The consumption of refractory across various Industry segments In India is as shown below in the Pie Chart. The specific refractory consumption is about 27 Kg/T in steel industry, 1.7 Kg/T in Cement Industry and 55 Kg/T in glass industry

Major Challenges for Indian Refractory Industry

1. China, with its cheap production.
2. Bargaining Power of Refractory makers is less, which is squeezed between raw material suppliers and steel makers.
3. Raw materials and Fuel Prices.
4. Unavailability of Skilled Workforce.
5. Marketing and Customized Product according to Customers’ needs.
6. Demand- Supply Mismatch.

Major Players in Indian Refractory Industry
Refractory Plants are concentrated primarily near Steel plants- Orrisa, West Bengal, MP, Bihar and Tamil Nadu.

Future Outlook- Refractory Industry

The refractory Industry is a highly fragmented Industry. Out of 150 players, only 16- 17 players are major players, with substantial capacity. Severe competition within the country as well as with global players, mainly the Chinese manufacturers, has forced the players to operate on thin margins. Therefore, refractory Industry is forced to undergo structural changes due to economic crisis, uneven distribution of raw materials and high dependency on the Steel Industry.  In order to reduce the impact of these factors, major players in the Industry are adopting following strategies:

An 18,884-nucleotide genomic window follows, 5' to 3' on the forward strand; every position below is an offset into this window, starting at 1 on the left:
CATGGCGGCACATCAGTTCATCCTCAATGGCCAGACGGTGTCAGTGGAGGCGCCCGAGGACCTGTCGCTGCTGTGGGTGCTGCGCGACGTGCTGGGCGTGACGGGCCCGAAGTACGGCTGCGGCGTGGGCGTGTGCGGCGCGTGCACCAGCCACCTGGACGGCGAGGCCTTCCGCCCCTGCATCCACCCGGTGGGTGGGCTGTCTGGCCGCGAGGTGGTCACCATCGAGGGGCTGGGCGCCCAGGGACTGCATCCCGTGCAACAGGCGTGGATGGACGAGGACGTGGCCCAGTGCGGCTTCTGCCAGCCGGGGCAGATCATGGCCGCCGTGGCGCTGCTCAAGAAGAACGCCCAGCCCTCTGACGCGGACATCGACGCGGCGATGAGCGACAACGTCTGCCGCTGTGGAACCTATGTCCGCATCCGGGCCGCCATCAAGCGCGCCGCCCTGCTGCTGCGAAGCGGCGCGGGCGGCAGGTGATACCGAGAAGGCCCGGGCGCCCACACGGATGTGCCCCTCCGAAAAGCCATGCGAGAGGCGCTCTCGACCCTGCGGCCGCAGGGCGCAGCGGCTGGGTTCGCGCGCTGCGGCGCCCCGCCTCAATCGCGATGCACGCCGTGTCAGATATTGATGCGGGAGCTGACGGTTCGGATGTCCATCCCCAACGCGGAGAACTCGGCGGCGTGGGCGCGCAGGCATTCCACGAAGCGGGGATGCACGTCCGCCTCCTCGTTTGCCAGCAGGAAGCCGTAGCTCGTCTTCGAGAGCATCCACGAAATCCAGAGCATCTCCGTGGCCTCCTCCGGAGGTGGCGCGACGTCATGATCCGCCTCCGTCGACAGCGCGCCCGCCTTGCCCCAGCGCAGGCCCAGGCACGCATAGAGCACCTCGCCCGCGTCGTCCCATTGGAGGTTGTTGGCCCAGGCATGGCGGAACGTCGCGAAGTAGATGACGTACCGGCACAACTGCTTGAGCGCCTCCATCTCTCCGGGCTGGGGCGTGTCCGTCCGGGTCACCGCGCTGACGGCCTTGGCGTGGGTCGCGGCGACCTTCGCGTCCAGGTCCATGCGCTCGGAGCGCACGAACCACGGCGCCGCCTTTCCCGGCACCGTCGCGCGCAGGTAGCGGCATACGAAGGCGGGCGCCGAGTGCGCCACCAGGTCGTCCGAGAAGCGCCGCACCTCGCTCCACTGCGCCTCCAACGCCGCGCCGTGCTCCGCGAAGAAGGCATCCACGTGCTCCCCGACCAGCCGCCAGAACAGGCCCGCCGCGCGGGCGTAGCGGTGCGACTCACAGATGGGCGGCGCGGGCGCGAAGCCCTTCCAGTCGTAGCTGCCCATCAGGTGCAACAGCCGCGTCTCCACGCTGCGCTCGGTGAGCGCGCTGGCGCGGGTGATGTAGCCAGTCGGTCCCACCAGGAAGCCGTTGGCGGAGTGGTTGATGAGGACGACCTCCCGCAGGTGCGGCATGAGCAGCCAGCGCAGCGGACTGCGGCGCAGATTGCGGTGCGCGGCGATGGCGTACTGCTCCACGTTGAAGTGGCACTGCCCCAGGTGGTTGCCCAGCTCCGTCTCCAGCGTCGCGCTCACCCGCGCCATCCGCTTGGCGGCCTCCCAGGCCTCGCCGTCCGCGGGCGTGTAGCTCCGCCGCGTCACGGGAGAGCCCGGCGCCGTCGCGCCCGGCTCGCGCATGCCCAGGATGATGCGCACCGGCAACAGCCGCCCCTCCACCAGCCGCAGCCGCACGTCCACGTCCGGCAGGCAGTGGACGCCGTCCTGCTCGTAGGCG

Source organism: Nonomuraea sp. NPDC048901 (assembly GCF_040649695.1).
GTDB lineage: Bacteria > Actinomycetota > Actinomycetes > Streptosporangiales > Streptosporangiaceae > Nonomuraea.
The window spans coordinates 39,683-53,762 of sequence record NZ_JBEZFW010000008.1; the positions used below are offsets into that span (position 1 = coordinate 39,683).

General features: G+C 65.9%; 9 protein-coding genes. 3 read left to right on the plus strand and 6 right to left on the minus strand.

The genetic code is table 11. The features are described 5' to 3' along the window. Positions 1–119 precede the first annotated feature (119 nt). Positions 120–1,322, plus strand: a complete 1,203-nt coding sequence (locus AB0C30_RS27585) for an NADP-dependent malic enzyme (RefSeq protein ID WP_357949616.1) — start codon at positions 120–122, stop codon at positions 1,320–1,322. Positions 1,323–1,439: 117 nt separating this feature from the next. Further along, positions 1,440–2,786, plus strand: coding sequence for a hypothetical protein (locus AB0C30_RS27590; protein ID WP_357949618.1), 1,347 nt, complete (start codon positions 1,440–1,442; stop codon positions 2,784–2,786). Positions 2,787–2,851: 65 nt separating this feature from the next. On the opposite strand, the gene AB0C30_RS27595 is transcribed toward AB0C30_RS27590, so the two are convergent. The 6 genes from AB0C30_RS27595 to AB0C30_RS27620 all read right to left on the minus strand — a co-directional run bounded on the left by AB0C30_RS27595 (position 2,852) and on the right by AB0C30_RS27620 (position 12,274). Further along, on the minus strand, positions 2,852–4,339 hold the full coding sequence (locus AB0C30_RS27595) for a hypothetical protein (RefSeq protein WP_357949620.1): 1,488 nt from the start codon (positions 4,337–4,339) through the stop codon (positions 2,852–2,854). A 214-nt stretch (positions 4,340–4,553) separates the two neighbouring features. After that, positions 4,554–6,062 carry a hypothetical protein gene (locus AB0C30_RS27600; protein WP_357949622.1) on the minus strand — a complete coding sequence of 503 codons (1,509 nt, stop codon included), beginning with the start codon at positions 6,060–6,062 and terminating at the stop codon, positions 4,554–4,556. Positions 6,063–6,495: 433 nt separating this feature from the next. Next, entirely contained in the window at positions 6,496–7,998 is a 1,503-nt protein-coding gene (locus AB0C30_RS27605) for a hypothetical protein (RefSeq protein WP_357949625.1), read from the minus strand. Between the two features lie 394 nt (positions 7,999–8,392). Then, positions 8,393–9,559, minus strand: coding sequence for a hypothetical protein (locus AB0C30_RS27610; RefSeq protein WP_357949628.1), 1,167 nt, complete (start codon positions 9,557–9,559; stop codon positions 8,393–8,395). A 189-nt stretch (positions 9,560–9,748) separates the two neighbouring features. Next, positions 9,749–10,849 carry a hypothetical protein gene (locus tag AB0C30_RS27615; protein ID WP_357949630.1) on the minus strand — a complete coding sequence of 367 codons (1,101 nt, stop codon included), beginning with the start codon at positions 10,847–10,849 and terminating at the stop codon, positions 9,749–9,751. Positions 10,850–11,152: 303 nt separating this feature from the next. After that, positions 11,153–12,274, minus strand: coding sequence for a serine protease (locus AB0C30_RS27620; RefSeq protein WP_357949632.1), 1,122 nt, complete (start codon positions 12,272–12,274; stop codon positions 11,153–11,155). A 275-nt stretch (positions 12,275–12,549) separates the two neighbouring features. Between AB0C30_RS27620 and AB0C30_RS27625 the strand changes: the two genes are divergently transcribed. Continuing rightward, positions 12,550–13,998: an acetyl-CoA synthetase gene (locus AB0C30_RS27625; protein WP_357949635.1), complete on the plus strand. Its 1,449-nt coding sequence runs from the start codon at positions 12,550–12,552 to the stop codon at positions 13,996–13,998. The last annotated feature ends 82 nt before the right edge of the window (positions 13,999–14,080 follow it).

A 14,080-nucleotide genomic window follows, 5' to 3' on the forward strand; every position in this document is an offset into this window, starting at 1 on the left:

1. Consolidation via Mergers and Acquisitions-
2. Vertical Integration- Acquiring minerals reserves: - To offset the high cost of raw materials
3. Operational Efficiency and Offering a complete refractory solution to Clients (Selection of Refractory, Installation etc.)
It is interesting to observe in which direction, the refractory Industry moves and what would be growth of the Industry.